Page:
'Ridiculous': Syrians reject call to return and fight

#SyriaWar

Embassy in Berlin mocked after it called on Syrians to come home and take up military service

The Syrian government has asked refugees to come back whether they had left 'illegally or legally' (Reuters)
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Thursday 9 August 2018 14:40 UTC
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Maazen Hassoun laughed when he saw the Syrian embassy in Berlin had called for citizens abroad to “clarify” their status, return to the country and join the army.

The announcement on a poster outside the mission in the German capital spread quickly among Syrians on social media on Tuesday. It promised Syrians they would be able to return regardless of whether they had left “illegally or legally”, or completed their military service.

“It was really ridiculous," Hassoun, a Syrian journalist living in Germany, told Middle East Eye. "They are asking people to go back to Syria. Did they forget people fled because of them? They are telling the people to come back home but actually there’s no Syria any more.”

President Bashar al-Assad is reasserting his control over the country as his forces retake rebel-held strongholds. The government’s recapture of southwestern Syria led to hundreds of thousands being displaced in recent months and another offensive on northern Idlib province could force another 700,000 from their homes, the UN warned on Wednesday.

But even with so many still displaced, the Syrian government has recently increased its calls for refugees to return to the country.

For many Syrians such as Hassoun, who have not completed compulsory military service, the idea of “settling” their military status holds no appeal, its implications made obvious by the immediate drafting of former rebels as conscripts in the Syrian army after their surrender to Assad’s forces.

“People, for example, in Eastern Ghouta are doing their military service, but what kind of military service are they doing?” said Hassoun. “No human can do such a thing. No one will willingly join this army. I can’t imagine bombing the city and destroying and looting and committing war crimes.”

The government has increasingly sought to portray the country as safe for the more than 5.6 million registered Syrian refugees to return to, but the numbers returning are small. Only 3,000 refugees in northern Lebanon signed up to return to the district of Qalamoun, despite ever-increasing pressure on them to leave the country. Not all who signed up were accepted for repatriation either, with some families ending up divided because only the women were allowed to return.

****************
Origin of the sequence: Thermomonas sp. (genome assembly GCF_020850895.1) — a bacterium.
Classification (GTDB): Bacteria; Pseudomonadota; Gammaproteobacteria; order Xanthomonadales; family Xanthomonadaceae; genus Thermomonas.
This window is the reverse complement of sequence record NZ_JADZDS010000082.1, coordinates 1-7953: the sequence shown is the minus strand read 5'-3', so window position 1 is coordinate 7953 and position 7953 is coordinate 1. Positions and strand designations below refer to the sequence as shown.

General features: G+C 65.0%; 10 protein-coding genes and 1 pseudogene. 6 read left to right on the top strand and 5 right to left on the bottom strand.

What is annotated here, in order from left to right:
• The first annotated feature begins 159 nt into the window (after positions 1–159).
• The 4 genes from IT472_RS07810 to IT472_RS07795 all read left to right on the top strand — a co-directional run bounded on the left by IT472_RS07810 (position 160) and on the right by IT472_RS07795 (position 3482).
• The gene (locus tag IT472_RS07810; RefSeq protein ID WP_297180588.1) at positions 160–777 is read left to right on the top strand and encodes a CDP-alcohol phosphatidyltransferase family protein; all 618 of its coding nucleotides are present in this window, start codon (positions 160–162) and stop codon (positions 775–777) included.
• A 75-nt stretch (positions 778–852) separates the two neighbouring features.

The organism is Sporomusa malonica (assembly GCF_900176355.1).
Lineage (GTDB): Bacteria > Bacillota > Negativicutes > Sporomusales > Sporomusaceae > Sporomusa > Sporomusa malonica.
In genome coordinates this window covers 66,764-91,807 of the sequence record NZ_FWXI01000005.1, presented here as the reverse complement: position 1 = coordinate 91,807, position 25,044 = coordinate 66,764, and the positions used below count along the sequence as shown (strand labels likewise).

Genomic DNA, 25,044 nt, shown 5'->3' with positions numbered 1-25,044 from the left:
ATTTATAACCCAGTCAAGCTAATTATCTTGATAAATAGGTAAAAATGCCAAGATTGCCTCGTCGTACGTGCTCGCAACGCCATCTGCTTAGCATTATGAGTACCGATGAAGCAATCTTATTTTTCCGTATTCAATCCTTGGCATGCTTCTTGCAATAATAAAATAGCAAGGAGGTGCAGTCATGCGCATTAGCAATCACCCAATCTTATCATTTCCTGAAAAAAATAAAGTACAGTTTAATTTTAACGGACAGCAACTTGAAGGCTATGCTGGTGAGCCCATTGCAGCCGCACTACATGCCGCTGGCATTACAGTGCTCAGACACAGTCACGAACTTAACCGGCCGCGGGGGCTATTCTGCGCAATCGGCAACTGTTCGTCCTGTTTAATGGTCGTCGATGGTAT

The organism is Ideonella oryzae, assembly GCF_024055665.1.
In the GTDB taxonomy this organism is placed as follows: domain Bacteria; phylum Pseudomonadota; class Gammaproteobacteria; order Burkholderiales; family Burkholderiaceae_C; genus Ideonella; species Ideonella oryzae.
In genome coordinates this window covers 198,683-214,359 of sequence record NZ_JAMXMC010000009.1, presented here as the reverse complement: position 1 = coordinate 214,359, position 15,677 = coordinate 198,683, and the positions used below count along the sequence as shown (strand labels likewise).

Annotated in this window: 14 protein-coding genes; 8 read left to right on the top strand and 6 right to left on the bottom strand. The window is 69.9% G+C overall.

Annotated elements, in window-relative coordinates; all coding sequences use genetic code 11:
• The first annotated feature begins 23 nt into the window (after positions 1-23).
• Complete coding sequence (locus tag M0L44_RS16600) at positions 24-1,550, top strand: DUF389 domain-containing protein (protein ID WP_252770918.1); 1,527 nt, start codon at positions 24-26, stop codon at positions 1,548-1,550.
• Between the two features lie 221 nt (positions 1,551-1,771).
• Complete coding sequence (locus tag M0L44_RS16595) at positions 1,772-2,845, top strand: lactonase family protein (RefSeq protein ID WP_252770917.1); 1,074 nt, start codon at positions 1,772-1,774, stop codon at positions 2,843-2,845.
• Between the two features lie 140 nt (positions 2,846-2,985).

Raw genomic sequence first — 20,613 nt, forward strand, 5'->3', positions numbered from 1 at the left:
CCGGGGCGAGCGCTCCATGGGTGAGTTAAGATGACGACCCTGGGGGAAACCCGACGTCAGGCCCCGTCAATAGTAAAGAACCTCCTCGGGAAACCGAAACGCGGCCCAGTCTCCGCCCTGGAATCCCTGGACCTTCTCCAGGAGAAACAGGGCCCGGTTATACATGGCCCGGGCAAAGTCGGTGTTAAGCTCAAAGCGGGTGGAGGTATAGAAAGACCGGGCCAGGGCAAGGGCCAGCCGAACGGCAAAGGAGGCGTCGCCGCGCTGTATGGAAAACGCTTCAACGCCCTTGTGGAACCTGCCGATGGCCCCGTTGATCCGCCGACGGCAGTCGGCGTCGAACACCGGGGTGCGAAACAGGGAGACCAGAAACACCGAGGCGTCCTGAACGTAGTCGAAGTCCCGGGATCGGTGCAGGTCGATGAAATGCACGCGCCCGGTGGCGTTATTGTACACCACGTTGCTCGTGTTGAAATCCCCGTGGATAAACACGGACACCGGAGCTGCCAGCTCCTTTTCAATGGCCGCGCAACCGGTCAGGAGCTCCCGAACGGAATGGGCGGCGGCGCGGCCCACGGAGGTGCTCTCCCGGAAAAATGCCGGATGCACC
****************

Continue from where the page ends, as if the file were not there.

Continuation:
In reality, the military service the Syrian government has asked refugees to complete is a major reason many are scared to return. They do not want to be involved in the war. 

A report by for Norway's immigration authorities said draft evasions had become the main reason for young men fleeing the country. 

Hassan al-Kontar, a Syrian who has spent more than six months living in a Malaysian airport because he was turned away from several countries and refuses to return to Syria to serve in the army, said the wording in the Berlin embassy's announcement was vague. 

He said the offer for those who had not done their military service to "settle" their status was "too good to be true".

"They may remove the fine or the punishment but we still need to serve," Kontar said. "Once we do that, they will have 100 percent control over us and they may break their promises."

In reality, he felt no Syrians who had left the country would have any faith in government promises for a safe return. 

"They are just trying to show other nations that they are trying to solve the refugee issues, so they will break their isolation with the international community."